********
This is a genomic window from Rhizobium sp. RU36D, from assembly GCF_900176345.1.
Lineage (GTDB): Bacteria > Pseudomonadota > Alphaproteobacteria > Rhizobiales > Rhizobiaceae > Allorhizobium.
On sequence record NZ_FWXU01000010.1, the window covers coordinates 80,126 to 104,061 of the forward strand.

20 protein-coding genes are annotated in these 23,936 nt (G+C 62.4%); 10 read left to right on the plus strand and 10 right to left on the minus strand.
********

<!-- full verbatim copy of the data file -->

This is a genomic window from Rhizobium sp. RU36D, from assembly GCF_900176345.1.
Lineage (GTDB): Bacteria > Pseudomonadota > Alphaproteobacteria > Rhizobiales > Rhizobiaceae > Allorhizobium.
On sequence record NZ_FWXU01000010.1, the window covers coordinates 80,126 to 104,061 of the forward strand.

20 protein-coding genes are annotated in these 23,936 nt (G+C 62.4%); 10 read left to right on the plus strand and 10 right to left on the minus strand.